BRANDON — Strong demand is helping give canola a good shot at beginning a new rally soon.
The demand is already tugging basis levels to farmer-positive positions scarcely seen until the recent bull market, and is expected to continue.
“The world wants your canola,” said David Drozd, senior market analyst with Ag-Chieve Corp. in Winnipeg, during Manitoba Ag Days.
“Whatever you plant, the world is able to use.”
Drozd said he expects a new rally for canola to begin soon, after canola-owning speculative and investment money washes out of the market.
“Once the long liquidation is over, I believe that canola is going to turn up,” he said.
Drozd is a technical analyst, which means he does not base his price projections on fundamental supply and demand factors. Technical analysts believe supply and demand information is factored into the market before official statistics reports are released, making statistics-based analysis pointless.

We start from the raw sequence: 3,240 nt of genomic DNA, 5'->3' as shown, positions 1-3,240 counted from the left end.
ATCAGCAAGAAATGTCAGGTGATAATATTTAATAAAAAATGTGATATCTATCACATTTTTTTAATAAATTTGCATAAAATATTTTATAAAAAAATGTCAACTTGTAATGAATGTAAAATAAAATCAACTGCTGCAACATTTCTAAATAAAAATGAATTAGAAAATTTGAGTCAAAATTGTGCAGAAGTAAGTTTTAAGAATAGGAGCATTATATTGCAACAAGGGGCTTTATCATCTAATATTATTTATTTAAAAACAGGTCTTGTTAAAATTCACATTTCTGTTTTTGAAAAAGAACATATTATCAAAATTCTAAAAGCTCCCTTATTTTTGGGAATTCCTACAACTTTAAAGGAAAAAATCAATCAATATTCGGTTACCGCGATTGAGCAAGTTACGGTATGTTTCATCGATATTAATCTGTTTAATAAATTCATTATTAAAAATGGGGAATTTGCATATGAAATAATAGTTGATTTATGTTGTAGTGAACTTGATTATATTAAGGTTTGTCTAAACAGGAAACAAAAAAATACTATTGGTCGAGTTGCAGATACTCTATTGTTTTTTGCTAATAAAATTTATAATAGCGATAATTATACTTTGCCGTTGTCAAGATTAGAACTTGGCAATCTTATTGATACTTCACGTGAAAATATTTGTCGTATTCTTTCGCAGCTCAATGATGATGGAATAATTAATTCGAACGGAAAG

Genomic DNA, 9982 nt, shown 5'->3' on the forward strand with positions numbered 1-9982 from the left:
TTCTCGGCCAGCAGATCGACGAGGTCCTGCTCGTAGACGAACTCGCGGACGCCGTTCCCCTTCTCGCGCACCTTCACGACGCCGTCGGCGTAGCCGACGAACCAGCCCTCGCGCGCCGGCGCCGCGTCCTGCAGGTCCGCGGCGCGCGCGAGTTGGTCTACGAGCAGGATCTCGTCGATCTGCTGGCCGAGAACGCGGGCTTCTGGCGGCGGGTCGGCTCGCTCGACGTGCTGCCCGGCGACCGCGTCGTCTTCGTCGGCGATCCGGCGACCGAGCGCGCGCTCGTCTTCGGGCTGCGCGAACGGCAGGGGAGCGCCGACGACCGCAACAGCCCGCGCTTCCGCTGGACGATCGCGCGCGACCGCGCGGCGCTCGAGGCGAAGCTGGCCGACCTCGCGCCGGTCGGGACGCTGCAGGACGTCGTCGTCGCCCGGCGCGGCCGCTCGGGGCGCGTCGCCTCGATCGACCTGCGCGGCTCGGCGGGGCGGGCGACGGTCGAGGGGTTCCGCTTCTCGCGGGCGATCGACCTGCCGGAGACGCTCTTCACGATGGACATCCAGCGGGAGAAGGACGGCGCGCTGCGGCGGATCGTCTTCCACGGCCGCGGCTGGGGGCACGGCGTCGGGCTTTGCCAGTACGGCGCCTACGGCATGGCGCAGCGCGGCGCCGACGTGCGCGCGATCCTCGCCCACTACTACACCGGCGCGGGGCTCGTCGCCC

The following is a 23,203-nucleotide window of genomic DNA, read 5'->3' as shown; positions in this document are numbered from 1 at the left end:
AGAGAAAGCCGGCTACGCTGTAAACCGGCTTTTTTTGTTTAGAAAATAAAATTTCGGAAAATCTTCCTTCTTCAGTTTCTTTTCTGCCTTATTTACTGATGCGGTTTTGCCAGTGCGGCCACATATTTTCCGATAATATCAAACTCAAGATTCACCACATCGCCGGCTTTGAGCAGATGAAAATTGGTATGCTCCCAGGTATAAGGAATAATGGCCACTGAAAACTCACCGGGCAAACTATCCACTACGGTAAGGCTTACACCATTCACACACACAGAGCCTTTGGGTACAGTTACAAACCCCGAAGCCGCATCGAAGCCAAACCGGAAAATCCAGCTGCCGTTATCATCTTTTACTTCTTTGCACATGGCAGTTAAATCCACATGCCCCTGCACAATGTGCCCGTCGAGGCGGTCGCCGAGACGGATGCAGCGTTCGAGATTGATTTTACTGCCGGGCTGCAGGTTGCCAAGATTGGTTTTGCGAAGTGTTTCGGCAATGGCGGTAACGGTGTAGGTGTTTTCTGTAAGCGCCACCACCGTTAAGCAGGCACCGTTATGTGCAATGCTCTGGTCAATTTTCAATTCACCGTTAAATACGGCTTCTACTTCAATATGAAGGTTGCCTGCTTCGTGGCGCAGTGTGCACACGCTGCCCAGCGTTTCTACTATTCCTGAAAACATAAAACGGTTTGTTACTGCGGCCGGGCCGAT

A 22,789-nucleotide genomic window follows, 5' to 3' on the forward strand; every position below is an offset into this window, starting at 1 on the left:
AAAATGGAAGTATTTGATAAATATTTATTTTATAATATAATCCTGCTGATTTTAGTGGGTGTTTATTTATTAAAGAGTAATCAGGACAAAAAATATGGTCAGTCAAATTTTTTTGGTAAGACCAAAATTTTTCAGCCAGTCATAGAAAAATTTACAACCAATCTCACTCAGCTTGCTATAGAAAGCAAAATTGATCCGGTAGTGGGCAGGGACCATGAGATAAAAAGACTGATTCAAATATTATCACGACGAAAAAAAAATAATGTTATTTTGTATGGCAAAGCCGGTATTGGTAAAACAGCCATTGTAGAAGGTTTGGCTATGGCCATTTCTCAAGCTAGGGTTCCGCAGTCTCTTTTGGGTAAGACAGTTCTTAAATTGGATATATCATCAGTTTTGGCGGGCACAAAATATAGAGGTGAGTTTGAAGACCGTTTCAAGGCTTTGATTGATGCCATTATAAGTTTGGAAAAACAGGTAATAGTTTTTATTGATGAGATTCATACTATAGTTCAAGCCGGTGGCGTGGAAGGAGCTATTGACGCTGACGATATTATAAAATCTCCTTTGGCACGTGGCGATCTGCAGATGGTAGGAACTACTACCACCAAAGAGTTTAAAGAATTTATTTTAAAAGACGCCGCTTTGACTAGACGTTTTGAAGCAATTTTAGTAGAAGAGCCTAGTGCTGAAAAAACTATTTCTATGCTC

Instead, technical analysts try to spot pricing patterns that reveal the market’s underlying structure.
Drozd thinks old crop canola should be able to rally soon, unless it drops below $570 per tonne on the March Winnipeg canola contract. If $570 is breached, it could fall substantially further.
If it remains above $570, then he looks for it to rally toward a series of zones above $610.
The November 2013 contract needs to top $550 for a rally in new crop canola.
However, if its price fell below the support level of $520, a substantial drop is in the cards.
Drozd is also bullish on wheat and somewhat bullish on corn.
“We could be carving out a bottom,” Drozd said, noting the prices of most crops have fallen far from their late summer peaks but appear to be stabilizing.
Drozd doesn’t use fundamental analysis to make his projections, but he uses them to explain why things are where they are today. Extremely strong demand is the underlying cause of most crops’ strength, and that’s certainly true of canola.
The plus-$30 per tonne basis on July futures is evidence of that, he added.